Android is, to date, the most popular mobile platform, both in numbers and in growth. And with development outfits starting to focus on a mobile-first approach, one might wonder whether this also translates to an Android-first approach in developing applications.
And yet even if Android had an install base of hundreds of millions, the fact is that some developers still choose to launch initially on the competing platform — namely iOS — first, before eventually porting their applications over to Android. What could be the reason for this paradox in Android app development?
Steve Cheney, in a blog post, postulates why the Android first approach is a myth, and he goes on to give a few major points as to why developers would build their applications for iOS as the primary platform, due to constraints in the Android platform at the engineering and financing levels.
“Android-first” faces structural and financial barriers which are unlikely to be overcome. iOS will remain the primary platform that startups develop for regardless of how much more quickly Android grows share.
We can break it down to a few major concerns.
Return on investment
With application development mainly a business concern, developers would, of course, want to focus on how well they can recoup the investment and effort they put into the product they are building. Even as Andriod has a nominally bigger install base, analysts have determined that iOS is still the more profitable platform.
A recent study by Nanigans, for instance, has determined that the return on investment (RoI) from iOS users on average is about 179 times higher than the RoI from the average Android user. And this is just from ads displayed on the mobile Facebook platform. Extend this into premium apps, in-app purchases and other means of revenue, iOS would trump Android in sheer earning potential.
Now the other side of the equation is cost. It’s understood that iOS gets developers potentially more return per user, on average. But development on Android might also be more expensive. Cheney even gives an example that a development team needs two Android developers for every iOS developer. The issue of fragmentation is also raised: “This is due to a multitude of reasons: less sophisticated tools, generally more cumbersome APIs, fewer exposed advanced features, enormous QA issues brought on by fragmentation, etc.”
Meanwhile, yet another big consideration here is support from institutional investors, an influence especially important for venture-backed technology startups that need to prove their mettle with the ones who hold the purse strings. In this regard, the typical series A round funding might not be enough capital to include the costs of developing on two platforms. Given this, founders tend to focus on the primary platform, in order to be able to raise enough resources for a succeeding round of financing, during which they will work on catering to the secondary platform.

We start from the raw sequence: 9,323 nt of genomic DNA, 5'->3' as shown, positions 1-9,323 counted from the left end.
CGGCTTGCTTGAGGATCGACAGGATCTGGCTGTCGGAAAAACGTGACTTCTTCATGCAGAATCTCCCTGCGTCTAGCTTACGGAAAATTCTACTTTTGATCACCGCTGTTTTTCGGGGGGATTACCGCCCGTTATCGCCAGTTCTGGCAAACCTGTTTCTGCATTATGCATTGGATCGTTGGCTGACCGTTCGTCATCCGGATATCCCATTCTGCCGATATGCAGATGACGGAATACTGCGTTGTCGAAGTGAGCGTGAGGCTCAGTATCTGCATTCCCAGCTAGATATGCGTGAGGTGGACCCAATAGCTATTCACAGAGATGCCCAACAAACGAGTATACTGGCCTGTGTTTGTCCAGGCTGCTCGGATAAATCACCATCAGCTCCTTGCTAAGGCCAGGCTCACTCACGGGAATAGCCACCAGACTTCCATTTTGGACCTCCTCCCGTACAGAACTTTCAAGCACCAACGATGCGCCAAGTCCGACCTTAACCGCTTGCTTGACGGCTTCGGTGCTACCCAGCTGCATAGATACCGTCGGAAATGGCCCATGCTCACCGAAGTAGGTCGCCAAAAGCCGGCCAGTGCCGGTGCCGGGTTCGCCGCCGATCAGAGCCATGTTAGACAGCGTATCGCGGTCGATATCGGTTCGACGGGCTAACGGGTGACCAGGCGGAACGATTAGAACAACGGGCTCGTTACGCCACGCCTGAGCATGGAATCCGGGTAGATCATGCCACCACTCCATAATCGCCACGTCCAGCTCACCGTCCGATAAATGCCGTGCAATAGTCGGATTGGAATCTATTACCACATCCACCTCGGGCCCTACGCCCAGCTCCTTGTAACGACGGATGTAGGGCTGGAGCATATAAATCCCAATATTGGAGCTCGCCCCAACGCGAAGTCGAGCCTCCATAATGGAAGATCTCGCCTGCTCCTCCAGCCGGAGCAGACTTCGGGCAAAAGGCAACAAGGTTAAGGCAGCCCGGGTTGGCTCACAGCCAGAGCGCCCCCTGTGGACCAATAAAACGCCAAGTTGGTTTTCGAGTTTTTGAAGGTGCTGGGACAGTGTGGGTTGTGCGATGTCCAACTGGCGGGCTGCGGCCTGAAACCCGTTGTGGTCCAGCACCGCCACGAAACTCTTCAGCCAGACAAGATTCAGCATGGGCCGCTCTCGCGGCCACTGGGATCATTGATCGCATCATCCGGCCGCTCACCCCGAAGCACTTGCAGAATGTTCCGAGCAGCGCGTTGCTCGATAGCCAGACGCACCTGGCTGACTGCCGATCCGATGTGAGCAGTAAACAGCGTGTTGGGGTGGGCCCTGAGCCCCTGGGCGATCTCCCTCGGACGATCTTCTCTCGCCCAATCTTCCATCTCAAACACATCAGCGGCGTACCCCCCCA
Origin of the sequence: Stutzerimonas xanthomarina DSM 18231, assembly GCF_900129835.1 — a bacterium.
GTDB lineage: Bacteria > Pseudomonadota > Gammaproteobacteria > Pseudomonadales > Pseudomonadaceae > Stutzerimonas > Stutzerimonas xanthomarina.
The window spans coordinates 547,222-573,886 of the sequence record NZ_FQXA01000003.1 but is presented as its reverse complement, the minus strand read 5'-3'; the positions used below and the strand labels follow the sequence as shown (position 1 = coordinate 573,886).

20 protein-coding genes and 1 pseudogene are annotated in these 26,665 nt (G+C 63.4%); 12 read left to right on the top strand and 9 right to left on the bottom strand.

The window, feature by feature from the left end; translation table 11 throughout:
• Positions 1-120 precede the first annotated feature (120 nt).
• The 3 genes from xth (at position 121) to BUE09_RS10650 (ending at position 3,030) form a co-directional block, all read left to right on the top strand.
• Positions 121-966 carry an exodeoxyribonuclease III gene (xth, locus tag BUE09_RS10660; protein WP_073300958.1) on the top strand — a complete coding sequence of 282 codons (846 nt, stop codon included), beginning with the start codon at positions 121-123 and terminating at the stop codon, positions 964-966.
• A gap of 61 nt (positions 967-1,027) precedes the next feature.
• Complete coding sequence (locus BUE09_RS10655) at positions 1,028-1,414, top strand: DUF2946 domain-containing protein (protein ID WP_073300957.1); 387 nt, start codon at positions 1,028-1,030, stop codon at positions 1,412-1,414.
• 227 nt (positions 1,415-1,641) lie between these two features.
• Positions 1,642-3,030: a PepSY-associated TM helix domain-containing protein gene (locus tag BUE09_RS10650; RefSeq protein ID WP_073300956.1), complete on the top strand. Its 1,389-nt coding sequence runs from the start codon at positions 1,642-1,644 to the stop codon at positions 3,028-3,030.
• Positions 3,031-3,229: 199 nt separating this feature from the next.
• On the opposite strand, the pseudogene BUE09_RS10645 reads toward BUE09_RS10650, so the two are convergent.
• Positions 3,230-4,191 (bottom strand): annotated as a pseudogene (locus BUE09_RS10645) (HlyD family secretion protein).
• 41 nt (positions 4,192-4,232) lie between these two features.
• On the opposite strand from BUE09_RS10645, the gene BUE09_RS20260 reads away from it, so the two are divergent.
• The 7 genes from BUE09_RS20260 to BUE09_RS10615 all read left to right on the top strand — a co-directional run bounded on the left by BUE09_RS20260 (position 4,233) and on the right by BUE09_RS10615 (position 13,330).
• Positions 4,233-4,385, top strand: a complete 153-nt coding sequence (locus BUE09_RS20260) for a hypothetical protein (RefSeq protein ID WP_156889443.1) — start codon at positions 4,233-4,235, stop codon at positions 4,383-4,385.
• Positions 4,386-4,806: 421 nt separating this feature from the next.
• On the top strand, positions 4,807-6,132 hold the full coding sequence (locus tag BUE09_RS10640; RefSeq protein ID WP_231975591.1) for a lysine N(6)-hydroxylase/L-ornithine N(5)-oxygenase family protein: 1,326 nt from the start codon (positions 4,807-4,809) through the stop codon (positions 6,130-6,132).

Granted, startups and development teams should not always have to kowtow to the whims of their investors. But when business matters are at stake, then whoever holds the money would usually want to have the last say in things.
Market preference and response
On top of development costs and considerations, another reason for developers to flock to iOS is the availability of tools and big data to support development. This metric, of course, follows the consideration that investors would want to put in more money into development teams that can prove their profitability.
Extending this into one’s potential market, a developer’s audience would also display differences, depending on geography and demographic. In emerging markets, for example, users are expected to have lower budgets for devices and apps. In established markets, one would expect users to have a more mature preference, bigger budgets for mobile data, and a higher likelihood of spending more on making in-app purchases.
Again, the so-called Android engagement paradox comes into play here. While Android continues to gain user count and market share, user engagement — including ad-related actions, usage and activity — do not necessarily increase.
Steve argues that for many technology firms, iOS is the go-to platform when building applications. “Startups simply cannot afford to bypass iOS and go Android out of the gate.”
Should this be a big concern for the Android community?